Cradle of the modern Italian game, Genoa is enjoying a renaissance after years in the doldrums. While improvements to this cramped, historic sea port have given the city a higher international profile, local rivals Genoa and Sampdoria are both occupying spots in Serie A.
The Derby della Lanterna between them is named after the historic lighthouse once overseen by the uncle of Christopher Columbus. The fixture itself echoes tradition and bitter friction.
In 2015, Genoa should have enjoyed a rare foray into Europe, only to file the paperwork late to the authorities and let in the club below them: Sampdoria.
No, it’s not quite the golden days of 1992 when Sampdoria were European Cup finalists and Genoa reached the semis of the UEFA Cup but football here is back where it belongs – with the elite.
One of a handful of high-profile groundshares, along with Milan, Rome and Verona, Genoa’s Luigi Ferraris Stadium should be hosting both clubs for some time to come – plans for undercapitalised Sampdoria to move out to Sestri Ponente by Genoa Airport only reached the early stages. Italy’s failed bid to host Euro 2016 also ended dreams of a redeveloped Luigi Ferraris.
The Genoa Cricket and Athletic Club were formed in 1893 by and for British expatriates. The most notable among them was a certain James Spensley, who opened the club’s football section and initiated the inaugural Italian Football Championship between Genoa and clubs from another venerable football hub, Turin.
Spensley, a doctor from Stoke Newington who would die tending enemy soldiers on the battlefield in 1915, kept goal as Genoa won six of the first seven Italian championships. Two of their competitors in the burgeoning top flight were Andrea Doria and Sampierdarenese, also local.
Originally based in Campasso on the city’s western outskirts, the Genoa club moved to Marassi, on the east bank of the Bisagno river, where a ground was opened in 1911.
This became a regular stage for Italian internationals, renamed the Luigi Ferraris after another legendary Genoa player to perish in World War I. Andrea Doria played on a more modest pitch alongside, occasionally meeting Sampierdarenese in the Ligurian leagues.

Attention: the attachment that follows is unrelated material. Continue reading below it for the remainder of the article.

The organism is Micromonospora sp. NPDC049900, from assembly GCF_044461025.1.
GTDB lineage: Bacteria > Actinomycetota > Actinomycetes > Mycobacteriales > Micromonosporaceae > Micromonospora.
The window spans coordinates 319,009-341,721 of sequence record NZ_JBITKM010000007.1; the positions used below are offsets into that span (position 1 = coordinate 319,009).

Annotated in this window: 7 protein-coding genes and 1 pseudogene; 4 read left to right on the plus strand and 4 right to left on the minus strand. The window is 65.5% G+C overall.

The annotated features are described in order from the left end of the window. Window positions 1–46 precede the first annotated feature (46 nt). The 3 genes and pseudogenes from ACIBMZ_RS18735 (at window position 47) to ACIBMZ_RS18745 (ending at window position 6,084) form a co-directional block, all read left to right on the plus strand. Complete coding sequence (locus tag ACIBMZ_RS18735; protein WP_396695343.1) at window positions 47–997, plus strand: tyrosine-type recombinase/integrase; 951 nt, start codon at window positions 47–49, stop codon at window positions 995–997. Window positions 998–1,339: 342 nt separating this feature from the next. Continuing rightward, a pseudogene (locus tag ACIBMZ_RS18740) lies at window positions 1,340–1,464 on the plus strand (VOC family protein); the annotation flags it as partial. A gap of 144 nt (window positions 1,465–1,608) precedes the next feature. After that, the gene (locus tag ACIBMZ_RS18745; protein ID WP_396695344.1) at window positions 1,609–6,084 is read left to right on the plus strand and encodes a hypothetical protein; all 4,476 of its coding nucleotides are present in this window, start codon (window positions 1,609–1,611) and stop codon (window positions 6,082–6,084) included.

Merged, then separated, then merged again as Sampdoria in 1946, the new club moved into the Luigi Ferraris.
Thus began one of the key city rivalries in the Italian game: the passionate, colourful Derby della Lanterna. The run-up to the match is frantic but can equally be comedic. Before the 2013-14 derby, Genoa youth-team coach Luca De Prà was caught spying on a Sampdoria training session. Decked out in full camouflage gear, De Prà was found hidden in the bushes overlooking the practice ground.
Genoa’s Cristoforo Colombo airport is 7.5km (five miles) west of the city centre, linked by Volabus (every 30-45mins, journey time 30-45mins) that calls at both main stations, Principe and Brignole, set either side of the old town centre, Centro Storico. Tickets (€6 on board, €5 online) include one onward journey. Tickets for the bus network and one-line metro that connects the two stations are otherwise €1.50, €4.50 for a 24hr pass.
Brignole station is almost walking distance from the stadium.
A taxi (+39 010 5966) from the airport carries a fixed rate of €7/€8 for each person to each station, provided there are three people travelling.
Near Brignole Station closer to the stadium, the Hotel Moderno Verdi is a very comfortable four-star. In a quiet location on the stadium side of Brignole a 15min walk to the ground, il Borgo di Genova is a stylish, no-smoking B&B. The Hotel Brignole is a renovated three-star while cheaper I Capricci is a pleasant, three-room, off-suite B&B.
The many lodgings near Principe Station range from the historic, five-star Grand Hotel Savoia Genova to the family-run two-star Hotel Balbi. The nearby Hotel della Posta is similarly affordable. Even cheaper is the Bernhoef (via Balbi 15, +39 010 247 2166), a basic bargain-basement internet find.
Nightlife is concentrated off in little downtown hubs such as the piazza delle Erbe (most notably the beer temple of 28 Erbe itself) and nearby piazza San Bernardo (most notably contemporary evening-only BaR MoReTTi). Near San Bernardo, Mangiabuono (vico Vegetti 3r) is a great little pesto-with-everything restaurant run by a rugby-obsessed Anglophile. Also recommended are the Bavarian Hofbräuhaus on via Boccardo and the friendly little Fabrique bar with its Samp and Inter paraphernalia by the Galata Museo del Mare in the docks.
For something trendier, there’s a stretch of lounge-type venues on via Casarea off focal XX Settembre.
In summer, the action moves to the seafront, at Foce and along passeggiata Anita Garibaldi.